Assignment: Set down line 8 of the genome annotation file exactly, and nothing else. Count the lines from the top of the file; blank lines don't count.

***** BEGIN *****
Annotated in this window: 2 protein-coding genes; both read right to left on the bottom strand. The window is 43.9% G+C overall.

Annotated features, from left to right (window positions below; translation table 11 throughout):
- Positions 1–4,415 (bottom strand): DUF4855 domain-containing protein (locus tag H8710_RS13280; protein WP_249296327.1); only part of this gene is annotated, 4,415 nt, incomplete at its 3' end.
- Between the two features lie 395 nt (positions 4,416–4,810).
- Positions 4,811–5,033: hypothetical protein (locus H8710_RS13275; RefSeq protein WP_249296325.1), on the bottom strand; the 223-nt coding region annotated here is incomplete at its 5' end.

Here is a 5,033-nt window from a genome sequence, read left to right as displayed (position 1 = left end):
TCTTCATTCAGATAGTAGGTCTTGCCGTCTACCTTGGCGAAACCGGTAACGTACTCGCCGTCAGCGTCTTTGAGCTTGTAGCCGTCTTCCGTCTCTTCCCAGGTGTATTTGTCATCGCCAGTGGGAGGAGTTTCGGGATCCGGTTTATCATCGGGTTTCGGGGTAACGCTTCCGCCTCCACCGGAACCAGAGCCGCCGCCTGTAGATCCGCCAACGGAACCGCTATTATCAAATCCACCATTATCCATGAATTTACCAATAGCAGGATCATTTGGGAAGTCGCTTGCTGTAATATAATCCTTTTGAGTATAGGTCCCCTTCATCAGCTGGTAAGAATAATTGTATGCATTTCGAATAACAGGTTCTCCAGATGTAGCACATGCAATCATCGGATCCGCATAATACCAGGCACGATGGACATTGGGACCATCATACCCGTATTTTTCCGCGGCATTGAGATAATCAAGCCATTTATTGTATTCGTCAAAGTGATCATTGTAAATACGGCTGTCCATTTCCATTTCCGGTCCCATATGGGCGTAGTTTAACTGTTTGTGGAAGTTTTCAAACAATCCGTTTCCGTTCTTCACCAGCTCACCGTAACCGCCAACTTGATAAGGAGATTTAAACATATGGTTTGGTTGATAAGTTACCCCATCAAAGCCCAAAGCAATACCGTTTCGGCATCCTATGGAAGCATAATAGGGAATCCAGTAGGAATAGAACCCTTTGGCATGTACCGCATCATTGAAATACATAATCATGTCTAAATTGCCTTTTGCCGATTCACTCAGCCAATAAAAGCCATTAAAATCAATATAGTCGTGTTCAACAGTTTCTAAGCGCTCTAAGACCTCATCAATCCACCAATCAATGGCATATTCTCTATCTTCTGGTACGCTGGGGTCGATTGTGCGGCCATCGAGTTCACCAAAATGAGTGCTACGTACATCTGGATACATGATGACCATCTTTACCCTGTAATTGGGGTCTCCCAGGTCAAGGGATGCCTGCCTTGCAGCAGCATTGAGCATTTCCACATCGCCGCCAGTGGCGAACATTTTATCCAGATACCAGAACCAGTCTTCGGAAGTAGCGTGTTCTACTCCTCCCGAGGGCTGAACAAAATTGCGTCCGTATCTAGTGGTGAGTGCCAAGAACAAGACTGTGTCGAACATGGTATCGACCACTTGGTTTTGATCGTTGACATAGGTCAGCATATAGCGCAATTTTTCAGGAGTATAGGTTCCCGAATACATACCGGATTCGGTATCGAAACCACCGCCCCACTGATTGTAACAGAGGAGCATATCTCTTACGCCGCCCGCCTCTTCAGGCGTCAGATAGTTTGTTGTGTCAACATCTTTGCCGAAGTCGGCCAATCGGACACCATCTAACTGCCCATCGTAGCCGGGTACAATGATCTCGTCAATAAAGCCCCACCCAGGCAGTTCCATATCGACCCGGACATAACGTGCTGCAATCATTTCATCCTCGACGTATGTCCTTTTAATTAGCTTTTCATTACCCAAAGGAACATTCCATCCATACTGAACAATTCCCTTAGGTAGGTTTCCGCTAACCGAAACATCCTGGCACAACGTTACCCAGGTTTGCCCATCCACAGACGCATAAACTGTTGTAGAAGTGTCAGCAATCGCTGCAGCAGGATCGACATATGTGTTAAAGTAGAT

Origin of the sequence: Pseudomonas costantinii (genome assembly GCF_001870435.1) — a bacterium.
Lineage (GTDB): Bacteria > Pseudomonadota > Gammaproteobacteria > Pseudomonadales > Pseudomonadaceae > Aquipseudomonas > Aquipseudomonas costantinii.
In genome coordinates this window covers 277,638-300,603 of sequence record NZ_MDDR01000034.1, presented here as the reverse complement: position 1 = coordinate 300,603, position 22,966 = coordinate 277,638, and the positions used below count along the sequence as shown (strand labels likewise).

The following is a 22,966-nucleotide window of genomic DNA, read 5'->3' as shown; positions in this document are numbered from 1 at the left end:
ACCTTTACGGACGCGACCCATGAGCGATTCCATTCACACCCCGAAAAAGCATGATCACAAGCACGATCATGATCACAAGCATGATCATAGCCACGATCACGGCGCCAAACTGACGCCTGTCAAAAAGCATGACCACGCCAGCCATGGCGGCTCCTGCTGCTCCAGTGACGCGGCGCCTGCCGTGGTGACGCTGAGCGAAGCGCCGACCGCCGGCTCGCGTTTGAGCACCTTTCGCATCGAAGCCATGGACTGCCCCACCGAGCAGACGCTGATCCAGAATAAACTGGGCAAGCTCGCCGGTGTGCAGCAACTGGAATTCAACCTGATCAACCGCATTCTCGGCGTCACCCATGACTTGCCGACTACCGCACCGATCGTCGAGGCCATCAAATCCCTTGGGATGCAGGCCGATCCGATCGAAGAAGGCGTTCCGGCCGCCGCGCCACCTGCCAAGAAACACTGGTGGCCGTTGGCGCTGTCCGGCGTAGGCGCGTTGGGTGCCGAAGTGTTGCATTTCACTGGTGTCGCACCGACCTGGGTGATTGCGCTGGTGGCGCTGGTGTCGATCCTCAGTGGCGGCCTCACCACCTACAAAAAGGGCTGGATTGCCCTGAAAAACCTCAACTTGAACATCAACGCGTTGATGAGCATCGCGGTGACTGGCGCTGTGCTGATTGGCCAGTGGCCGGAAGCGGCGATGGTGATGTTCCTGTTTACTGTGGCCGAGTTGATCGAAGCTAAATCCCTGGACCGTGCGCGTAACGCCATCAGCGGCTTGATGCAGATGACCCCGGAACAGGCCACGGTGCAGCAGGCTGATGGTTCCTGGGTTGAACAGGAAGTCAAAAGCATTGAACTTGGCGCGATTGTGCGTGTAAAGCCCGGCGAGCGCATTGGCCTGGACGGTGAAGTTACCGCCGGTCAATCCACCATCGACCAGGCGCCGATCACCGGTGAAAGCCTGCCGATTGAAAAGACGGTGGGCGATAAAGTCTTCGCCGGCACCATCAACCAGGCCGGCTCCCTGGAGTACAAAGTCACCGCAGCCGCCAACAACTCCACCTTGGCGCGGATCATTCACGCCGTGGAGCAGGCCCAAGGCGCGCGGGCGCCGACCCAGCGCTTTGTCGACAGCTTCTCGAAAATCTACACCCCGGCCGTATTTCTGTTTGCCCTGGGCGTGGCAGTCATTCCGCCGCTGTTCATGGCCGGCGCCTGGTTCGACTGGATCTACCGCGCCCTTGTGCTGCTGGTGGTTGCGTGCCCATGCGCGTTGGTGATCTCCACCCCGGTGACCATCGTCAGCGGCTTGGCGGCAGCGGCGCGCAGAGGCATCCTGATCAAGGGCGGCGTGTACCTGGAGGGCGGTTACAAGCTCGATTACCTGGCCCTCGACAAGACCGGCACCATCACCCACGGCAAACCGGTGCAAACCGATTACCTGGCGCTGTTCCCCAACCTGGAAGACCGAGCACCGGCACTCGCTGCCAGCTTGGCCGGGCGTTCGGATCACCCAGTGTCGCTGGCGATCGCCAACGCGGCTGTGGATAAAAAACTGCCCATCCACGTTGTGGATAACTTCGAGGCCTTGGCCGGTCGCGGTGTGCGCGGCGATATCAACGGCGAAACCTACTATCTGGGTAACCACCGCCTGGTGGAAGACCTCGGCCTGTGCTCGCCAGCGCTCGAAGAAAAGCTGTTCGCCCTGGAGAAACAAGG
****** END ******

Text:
Origin of the sequence: Pseudomonas costantinii (genome assembly GCF_001870435.1) — a bacterium.